Lawgiver (Judge Dredd)

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Justice Dept. Lawgiver MK II

The Lawgiver is a fictional weapon used by the Judges in Judge Dredd and related series that appear in the UK comic books 2000 AD and the Judge Dredd Megazine, as well as the 1995 movie Judge Dredd and the 2012 film Dredd.

The Lawgiver is a handgun featuring semi- and fully automatic fire, manual and automatic focusing and targeting, plus a built in computer capable of controlling its operation. It fires a range of speciality ammunition. An in-line gunsight shows the view directly down the barrel. A Lawgiver can only be operated by its designated Judge owner, whose palm print is programmed into the gun's memory.

An earlier weapon appeared in the Origins storyline. Though little was known about the gun itself, it was capable of firing standard and armour-piercing rounds.


Should an attempt be made by an unauthorised person to use the Lawgiver, it will explode in that person's hand. Recognising that this generally practical safeguard can sometimes impede Judges in the execution of their duties, the Justice Department computers contain instructions on bypassing Lawgiver palm-recognition systems. These instructions can be accessed by senior Judges, but are generally employed only in severe emergencies. Judge Dredd demonstrates this process in the story "Goodnight Kiss" after his partner is killed by Jonni Kiss.

In the story "The Narcos Connection", criminal Nero Narcos sabotaged a new batch of upgraded lawgivers by programming them to self-destruct when used by their authorised users (once they received a radio signal, so the rogue command took effect in all weapons simultaneously). This resulted in large numbers of judges being crippled or killed at the precise moment they were attacked by Narcos's "Assassinator" robots at the beginning of the Second Robot War in 2121.

In the story "Dark Justice", Dredd is given a prototype of the Mark III, but it is proven to malfunction when battling against the Dark Judges.

Whether a Lawgiver can be fired by any Judge, or only a nominated user is inconsistently shown throughout the series. During Necropolis Judge Dredd uses a borrowed Lawgiver without repercussions, whereas Kraken loses his hand after his borrowed gun explodes. East Meg Judge Orlok uses a stolen Lawgiver to kill a weather satellite technician without difficulty,[1] and assassin Vitus Dance is able to use his psionic abilities to fire a Lawgiver, although admits that had he not known about the failsafe he "...mighta fell right into that one!"[2] In "Dead Reckoning", Dredd is shown disconnecting the grip sensors on another judge's lawgiver to allow him to use it.[3]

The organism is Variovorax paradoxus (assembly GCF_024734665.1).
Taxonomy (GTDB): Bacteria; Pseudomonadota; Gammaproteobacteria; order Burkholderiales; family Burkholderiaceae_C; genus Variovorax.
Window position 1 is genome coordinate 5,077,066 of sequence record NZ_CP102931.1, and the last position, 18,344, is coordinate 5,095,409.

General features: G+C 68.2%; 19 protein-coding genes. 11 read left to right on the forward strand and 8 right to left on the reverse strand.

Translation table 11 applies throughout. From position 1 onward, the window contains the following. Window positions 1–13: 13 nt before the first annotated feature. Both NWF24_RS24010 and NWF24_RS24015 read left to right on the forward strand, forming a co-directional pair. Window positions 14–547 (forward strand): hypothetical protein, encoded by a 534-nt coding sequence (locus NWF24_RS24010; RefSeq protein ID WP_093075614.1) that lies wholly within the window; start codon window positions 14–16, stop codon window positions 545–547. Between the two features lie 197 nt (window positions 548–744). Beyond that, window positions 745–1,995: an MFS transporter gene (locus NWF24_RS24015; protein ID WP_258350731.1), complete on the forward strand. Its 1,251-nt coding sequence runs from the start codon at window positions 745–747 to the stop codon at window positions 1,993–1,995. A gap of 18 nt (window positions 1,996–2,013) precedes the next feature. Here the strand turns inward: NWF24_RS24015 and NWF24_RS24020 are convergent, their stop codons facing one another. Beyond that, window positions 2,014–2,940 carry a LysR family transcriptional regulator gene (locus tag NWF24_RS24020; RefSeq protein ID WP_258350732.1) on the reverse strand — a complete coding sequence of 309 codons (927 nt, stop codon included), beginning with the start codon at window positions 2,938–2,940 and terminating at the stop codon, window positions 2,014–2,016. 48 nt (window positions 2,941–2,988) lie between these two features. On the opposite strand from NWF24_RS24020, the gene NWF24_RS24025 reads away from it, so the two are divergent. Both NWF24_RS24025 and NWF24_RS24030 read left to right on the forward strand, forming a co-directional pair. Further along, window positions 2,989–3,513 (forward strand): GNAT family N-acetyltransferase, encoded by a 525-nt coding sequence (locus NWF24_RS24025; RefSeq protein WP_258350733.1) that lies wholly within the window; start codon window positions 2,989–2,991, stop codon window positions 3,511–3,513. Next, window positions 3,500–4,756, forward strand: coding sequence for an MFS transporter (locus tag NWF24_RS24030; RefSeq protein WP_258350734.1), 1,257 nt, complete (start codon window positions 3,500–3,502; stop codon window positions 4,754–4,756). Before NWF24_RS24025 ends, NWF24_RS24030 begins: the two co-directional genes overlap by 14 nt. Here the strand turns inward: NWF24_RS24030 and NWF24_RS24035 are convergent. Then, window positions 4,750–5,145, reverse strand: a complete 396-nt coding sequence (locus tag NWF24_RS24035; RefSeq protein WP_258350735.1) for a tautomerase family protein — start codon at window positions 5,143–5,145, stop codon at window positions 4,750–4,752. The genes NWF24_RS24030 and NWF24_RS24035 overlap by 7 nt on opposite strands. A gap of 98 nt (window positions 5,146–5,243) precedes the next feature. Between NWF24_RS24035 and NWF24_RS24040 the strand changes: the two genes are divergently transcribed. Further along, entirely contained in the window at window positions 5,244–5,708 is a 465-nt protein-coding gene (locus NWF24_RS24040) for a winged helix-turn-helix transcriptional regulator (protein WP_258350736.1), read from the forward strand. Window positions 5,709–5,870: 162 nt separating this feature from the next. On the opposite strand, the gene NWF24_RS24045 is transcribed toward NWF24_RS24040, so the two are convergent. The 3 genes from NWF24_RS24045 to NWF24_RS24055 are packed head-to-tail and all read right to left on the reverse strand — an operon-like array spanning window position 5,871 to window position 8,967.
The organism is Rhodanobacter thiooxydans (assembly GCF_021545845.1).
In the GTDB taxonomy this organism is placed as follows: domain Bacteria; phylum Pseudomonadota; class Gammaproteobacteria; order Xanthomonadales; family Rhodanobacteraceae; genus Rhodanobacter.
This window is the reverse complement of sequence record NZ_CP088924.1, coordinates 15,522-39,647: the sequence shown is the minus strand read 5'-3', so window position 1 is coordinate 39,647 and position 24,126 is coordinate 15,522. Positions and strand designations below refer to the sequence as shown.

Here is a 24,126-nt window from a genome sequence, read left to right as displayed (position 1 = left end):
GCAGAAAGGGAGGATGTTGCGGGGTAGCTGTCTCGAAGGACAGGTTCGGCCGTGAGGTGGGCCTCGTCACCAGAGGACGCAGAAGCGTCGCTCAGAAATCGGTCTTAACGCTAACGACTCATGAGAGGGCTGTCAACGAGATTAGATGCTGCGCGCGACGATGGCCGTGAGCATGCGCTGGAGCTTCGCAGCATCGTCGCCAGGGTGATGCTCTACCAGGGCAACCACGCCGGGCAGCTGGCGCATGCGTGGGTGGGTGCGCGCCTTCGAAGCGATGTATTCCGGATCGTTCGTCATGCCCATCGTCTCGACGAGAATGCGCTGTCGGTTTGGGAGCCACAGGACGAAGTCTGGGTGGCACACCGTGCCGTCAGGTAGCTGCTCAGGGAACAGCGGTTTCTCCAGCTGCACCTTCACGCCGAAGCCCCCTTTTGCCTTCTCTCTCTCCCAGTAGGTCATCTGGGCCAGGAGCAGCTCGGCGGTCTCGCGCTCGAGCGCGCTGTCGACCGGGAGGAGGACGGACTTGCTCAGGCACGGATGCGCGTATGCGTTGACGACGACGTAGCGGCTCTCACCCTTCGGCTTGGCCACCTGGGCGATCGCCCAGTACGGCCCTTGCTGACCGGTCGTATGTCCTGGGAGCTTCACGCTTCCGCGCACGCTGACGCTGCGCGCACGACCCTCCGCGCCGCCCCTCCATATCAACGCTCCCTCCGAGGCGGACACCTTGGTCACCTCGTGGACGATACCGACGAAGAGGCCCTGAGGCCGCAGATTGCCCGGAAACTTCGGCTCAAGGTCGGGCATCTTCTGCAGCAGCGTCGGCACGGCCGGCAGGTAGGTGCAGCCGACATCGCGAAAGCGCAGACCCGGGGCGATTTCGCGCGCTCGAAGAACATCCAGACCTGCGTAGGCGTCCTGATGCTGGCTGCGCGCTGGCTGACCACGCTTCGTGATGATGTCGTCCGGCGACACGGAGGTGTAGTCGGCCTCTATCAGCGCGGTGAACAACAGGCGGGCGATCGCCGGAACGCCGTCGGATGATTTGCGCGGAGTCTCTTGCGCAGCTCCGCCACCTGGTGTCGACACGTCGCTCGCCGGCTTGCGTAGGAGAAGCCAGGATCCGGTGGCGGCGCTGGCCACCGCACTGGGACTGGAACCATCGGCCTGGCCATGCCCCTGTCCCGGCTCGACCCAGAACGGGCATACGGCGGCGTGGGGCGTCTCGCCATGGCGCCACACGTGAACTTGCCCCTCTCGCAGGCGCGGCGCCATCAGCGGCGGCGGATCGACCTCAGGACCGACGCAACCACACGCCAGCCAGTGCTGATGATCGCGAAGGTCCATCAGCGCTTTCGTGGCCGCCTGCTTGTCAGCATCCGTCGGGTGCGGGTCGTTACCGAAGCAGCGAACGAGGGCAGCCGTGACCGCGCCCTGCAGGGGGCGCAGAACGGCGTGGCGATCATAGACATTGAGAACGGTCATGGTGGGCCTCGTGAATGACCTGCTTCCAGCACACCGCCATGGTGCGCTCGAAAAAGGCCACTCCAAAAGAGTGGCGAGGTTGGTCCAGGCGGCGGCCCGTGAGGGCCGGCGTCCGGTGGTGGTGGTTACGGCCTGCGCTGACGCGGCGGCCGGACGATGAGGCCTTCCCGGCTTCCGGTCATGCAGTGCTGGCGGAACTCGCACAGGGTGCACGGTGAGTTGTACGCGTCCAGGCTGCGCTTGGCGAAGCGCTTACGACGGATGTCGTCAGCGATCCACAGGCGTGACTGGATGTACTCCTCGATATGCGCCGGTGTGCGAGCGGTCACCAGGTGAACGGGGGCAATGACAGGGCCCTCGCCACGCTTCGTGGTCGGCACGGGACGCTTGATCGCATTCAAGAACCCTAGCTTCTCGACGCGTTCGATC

The gun has a maximum range of up to three miles and has six distinct settings:[4]

  • Standard execution - A standard bullet, with identical effects to normal kinetic energy projectile weapons.
  • Heat Seeker or Hot Shot - A standard bullet propelled by the unstable element, 'Argon 88 b'. Heatseeker rounds lock onto the target's heat source, enabling the Judge to target fleeing perps, accurately fire in low-light situations and so forth.
  • Ricochet - A metal bullet coated with rubber. Ricochet rounds can bounce off solid surfaces while retaining enough kinetic energy to penetrate flesh. This enables the Judge to, for example, kill a perp that is using a human shield, bouncing their shot off a back wall and hitting the target from behind.
  • Incendiary - Capable of setting its target on fire. Less widely used due to practicalities of incinerating targets in built-up city areas, although useful against unconventional adversaries such as Judge Death.
  • Armour Piercing - Armour-piercing rounds are extremely dense and contain a more powerful charge for higher muzzle velocity. Useful against cybernetic criminals and armoured opponents. When used against humans, it can travel through multiple targets.
  • High-Explosive (HI-EX) - A round containing an amount of extremely concentrated high explosive. Judges must employ caution when using this extremely dangerous round; the blast caused by the exploding bullets can just as easily harm those firing as well as the target. Generally used rarely; against crowding attackers or large/dangerous foes.

Some stories by Judge Dredd creator John Wagner have added a stun bullet, while stories by Gordon Rennie have included a stunner beam (which doesn't always work) and an "exorcist" bullet for use against supernatural enemies. These and the six modes of fire listed above are canon. The Judge Dredd audio drama Wanted: Dredd Or Alive has a Tracer bullet, which allows Judges to electronically track what they've shot. One story had a judge fire a marker shell, a round which tags its target with green paint.

In early issues, the Heatseeker is clipped over the muzzle and propelled by the standard round (GP - General Purpose). Both Grenade and HE are rounds fired.

Some publications replace the Hi-Ex with the Grenade setting. In addition, the novelisations of David Bishop replaced the Incendiary round with a Gas round, which released a cloud of Stumm gas, the Mega City equivalent of CS or tear gas. Other issues have shown the new Lawgiver to have a limited number of close-range electrical stun attacks capable of incapacitating large numbers of opponents at close range.